Associate Professor and Director of Graduate Studies
European War and Society, German history and Transnational history
Dr. Adam R. Seipp’s research and teaching focus on war and social change in 20th century Europe.
He is the author, most recently, of Strangers in the Wild Place: Refugees, Americans, and a German Town, 1945-1952, published in 2013 by Indiana University Press. This book is an “international history of a very small place" - the rural Bavarian community of Wildflecken. In 1936, the Nazi state created a massive military training site near the town. During the Second World War, this base housed an industrial facility that drew forced laborers from all over conquered Europe. At war’s end, the base became Europe’s largest Displaced Persons camp, housing thousands of Polish refugees and German civilians fleeing Eastern Europe. As the Cold War intensified, the US Army occupied the base, removed the remaining refugees, and stayed until 1994. Strangers in the Wild Place tells the story of these tumultuous years through the eyes of these very different groups, who were forced to find ways to live together and form a functional society out of the ruins of Hitler’s Reich.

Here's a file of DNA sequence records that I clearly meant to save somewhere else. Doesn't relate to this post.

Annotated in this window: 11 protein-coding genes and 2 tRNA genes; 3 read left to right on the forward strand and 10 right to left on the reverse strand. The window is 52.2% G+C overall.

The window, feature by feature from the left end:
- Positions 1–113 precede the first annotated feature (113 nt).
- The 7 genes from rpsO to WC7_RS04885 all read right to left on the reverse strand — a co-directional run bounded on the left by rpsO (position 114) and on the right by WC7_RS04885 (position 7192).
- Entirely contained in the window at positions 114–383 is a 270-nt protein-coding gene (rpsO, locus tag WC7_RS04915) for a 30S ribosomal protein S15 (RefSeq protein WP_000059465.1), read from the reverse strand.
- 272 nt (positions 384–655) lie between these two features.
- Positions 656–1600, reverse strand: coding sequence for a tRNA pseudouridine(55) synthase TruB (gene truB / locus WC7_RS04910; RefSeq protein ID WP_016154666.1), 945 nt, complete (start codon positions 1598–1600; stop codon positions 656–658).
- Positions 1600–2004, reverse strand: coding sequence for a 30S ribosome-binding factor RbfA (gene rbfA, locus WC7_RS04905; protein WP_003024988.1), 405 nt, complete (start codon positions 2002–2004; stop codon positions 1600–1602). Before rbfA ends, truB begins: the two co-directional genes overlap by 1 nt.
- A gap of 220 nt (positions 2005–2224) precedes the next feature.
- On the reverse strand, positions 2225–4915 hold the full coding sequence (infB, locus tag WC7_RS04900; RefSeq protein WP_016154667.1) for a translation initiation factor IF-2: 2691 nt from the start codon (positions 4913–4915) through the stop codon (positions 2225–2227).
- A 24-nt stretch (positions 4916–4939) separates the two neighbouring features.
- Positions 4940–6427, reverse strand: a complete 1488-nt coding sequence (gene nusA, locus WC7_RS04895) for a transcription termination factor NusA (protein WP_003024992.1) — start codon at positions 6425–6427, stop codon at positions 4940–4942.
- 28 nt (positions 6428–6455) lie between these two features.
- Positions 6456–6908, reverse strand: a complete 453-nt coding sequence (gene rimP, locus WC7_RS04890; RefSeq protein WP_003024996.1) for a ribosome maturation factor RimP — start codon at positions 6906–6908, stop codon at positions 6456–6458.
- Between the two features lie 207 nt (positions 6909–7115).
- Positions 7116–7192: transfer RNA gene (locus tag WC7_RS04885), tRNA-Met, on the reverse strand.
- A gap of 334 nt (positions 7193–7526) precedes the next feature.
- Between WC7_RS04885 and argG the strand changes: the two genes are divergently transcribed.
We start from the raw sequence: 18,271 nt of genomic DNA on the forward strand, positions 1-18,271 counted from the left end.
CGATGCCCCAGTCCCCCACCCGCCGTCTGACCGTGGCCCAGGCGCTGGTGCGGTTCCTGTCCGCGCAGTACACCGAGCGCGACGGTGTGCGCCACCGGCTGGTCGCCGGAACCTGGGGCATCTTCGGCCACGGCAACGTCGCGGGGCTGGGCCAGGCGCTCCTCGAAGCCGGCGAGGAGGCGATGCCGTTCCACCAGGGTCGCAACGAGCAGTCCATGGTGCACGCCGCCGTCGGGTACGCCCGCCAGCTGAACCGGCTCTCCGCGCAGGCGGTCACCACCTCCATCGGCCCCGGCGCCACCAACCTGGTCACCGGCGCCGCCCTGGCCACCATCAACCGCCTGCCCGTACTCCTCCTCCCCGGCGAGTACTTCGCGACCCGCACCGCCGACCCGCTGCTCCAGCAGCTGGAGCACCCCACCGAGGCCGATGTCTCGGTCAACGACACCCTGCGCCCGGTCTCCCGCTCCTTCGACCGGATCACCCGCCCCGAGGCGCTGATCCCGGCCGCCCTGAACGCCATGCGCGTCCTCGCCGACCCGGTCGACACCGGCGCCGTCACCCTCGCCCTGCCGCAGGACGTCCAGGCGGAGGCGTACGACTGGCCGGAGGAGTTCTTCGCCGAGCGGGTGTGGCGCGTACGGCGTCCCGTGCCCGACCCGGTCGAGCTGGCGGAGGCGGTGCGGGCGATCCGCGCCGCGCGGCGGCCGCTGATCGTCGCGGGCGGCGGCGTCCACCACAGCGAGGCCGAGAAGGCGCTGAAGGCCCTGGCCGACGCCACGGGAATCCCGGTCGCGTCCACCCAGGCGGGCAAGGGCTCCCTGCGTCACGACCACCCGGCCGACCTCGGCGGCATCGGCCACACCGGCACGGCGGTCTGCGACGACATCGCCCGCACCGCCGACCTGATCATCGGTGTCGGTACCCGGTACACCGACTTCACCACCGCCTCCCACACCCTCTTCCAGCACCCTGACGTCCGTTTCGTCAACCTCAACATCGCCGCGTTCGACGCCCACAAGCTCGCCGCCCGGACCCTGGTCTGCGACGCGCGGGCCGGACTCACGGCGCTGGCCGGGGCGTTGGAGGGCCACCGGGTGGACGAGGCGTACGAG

He is also the author of The Ordeal of Peace: Demobilization and the Urban Experience in Britain and Germany, 1917-21, along with articles and book chapters on the First World War, American basing policy in Europe, and re-armament debates in West Germany. He is interested in supervising undergraduate and graduate research in European and Military History, along with the history of sports.